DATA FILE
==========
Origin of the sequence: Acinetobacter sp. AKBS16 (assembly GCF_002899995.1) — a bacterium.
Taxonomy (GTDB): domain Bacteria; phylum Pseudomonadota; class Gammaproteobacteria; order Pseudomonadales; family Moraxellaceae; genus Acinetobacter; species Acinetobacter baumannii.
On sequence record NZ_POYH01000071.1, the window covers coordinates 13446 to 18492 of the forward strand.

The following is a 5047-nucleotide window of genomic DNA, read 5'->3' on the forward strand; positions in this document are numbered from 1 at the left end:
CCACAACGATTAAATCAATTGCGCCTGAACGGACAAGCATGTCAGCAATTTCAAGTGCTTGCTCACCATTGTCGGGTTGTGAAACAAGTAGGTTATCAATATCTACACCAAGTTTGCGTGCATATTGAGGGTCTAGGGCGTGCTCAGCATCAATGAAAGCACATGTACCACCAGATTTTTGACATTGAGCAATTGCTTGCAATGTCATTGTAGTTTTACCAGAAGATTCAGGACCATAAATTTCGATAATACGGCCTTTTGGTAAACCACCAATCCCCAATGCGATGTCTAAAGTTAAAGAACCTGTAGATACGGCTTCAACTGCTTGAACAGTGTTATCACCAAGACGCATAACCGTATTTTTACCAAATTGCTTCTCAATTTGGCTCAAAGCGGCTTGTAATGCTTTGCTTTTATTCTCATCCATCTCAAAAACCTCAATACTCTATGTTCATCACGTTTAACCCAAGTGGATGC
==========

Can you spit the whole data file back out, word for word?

Origin of the sequence: Acinetobacter sp. AKBS16 (assembly GCF_002899995.1) — a bacterium.
Taxonomy (GTDB): domain Bacteria; phylum Pseudomonadota; class Gammaproteobacteria; order Pseudomonadales; family Moraxellaceae; genus Acinetobacter; species Acinetobacter baumannii.
On sequence record NZ_POYH01000071.1, the window covers coordinates 13446 to 18492 of the forward strand.

The following is a 5047-nucleotide window of genomic DNA, read 5'->3' on the forward strand; positions in this document are numbered from 1 at the left end:
CCACAACGATTAAATCAATTGCGCCTGAACGGACAAGCATGTCAGCAATTTCAAGTGCTTGCTCACCATTGTCGGGTTGTGAAACAAGTAGGTTATCAATATCTACACCAAGTTTGCGTGCATATTGAGGGTCTAGGGCGTGCTCAGCATCAATGAAAGCACATGTACCACCAGATTTTTGACATTGAGCAATTGCTTGCAATGTCATTGTAGTTTTACCAGAAGATTCAGGACCATAAATTTCGATAATACGGCCTTTTGGTAAACCACCAATCCCCAATGCGATGTCTAAAGTTAAAGAACCTGTAGATACGGCTTCAACTGCTTGAACAGTGTTATCACCAAGACGCATAACCGTATTTTTACCAAATTGCTTCTCAATTTGGCTCAAAGCGGCTTGTAATGCTTTGCTTTTATTCTCATCCATCTCAAAAACCTCAATACTCTATGTTCATCACGTTTAACCCAAGTGGATGC